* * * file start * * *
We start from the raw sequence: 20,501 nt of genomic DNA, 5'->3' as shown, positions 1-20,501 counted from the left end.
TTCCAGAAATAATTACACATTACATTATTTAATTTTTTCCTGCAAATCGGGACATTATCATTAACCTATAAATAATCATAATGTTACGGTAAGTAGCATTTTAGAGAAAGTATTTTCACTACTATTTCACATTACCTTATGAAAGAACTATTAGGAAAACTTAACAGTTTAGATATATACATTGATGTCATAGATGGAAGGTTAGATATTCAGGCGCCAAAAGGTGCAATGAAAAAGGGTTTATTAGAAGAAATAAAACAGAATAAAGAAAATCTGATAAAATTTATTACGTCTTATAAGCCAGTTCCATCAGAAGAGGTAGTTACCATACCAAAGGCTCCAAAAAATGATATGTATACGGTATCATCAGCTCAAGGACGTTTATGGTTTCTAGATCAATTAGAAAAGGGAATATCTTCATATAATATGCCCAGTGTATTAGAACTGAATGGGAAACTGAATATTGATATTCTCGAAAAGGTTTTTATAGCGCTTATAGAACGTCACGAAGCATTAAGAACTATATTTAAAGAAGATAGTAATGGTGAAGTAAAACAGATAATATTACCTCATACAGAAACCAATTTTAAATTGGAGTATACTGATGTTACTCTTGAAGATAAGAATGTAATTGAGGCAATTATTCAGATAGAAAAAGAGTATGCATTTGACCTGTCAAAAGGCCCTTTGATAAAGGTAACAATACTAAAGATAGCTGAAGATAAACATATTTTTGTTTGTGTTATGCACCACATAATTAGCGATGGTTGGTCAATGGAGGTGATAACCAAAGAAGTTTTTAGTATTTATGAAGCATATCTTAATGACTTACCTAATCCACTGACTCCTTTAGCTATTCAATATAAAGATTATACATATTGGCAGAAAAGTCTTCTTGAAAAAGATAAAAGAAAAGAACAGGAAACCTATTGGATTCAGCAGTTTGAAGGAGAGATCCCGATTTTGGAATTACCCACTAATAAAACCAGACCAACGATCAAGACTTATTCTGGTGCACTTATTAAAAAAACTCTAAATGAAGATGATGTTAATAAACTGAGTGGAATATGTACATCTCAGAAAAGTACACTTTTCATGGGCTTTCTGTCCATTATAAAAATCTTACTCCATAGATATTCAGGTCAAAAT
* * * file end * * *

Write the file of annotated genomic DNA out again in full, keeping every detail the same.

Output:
We start from the raw sequence: 20,501 nt of genomic DNA, 5'->3' as shown, positions 1-20,501 counted from the left end.
TTCCAGAAATAATTACACATTACATTATTTAATTTTTTCCTGCAAATCGGGACATTATCATTAACCTATAAATAATCATAATGTTACGGTAAGTAGCATTTTAGAGAAAGTATTTTCACTACTATTTCACATTACCTTATGAAAGAACTATTAGGAAAACTTAACAGTTTAGATATATACATTGATGTCATAGATGGAAGGTTAGATATTCAGGCGCCAAAAGGTGCAATGAAAAAGGGTTTATTAGAAGAAATAAAACAGAATAAAGAAAATCTGATAAAATTTATTACGTCTTATAAGCCAGTTCCATCAGAAGAGGTAGTTACCATACCAAAGGCTCCAAAAAATGATATGTATACGGTATCATCAGCTCAAGGACGTTTATGGTTTCTAGATCAATTAGAAAAGGGAATATCTTCATATAATATGCCCAGTGTATTAGAACTGAATGGGAAACTGAATATTGATATTCTCGAAAAGGTTTTTATAGCGCTTATAGAACGTCACGAAGCATTAAGAACTATATTTAAAGAAGATAGTAATGGTGAAGTAAAACAGATAATATTACCTCATACAGAAACCAATTTTAAATTGGAGTATACTGATGTTACTCTTGAAGATAAGAATGTAATTGAGGCAATTATTCAGATAGAAAAAGAGTATGCATTTGACCTGTCAAAAGGCCCTTTGATAAAGGTAACAATACTAAAGATAGCTGAAGATAAACATATTTTTGTTTGTGTTATGCACCACATAATTAGCGATGGTTGGTCAATGGAGGTGATAACCAAAGAAGTTTTTAGTATTTATGAAGCATATCTTAATGACTTACCTAATCCACTGACTCCTTTAGCTATTCAATATAAAGATTATACATATTGGCAGAAAAGTCTTCTTGAAAAAGATAAAAGAAAAGAACAGGAAACCTATTGGATTCAGCAGTTTGAAGGAGAGATCCCGATTTTGGAATTACCCACTAATAAAACCAGACCAACGATCAAGACTTATTCTGGTGCACTTATTAAAAAAACTCTAAATGAAGATGATGTTAATAAACTGAGTGGAATATGTACATCTCAGAAAAGTACACTTTTCATGGGCTTTCTGTCCATTATAAAAATCTTACTCCATAGATATTCAGGTCAAAAT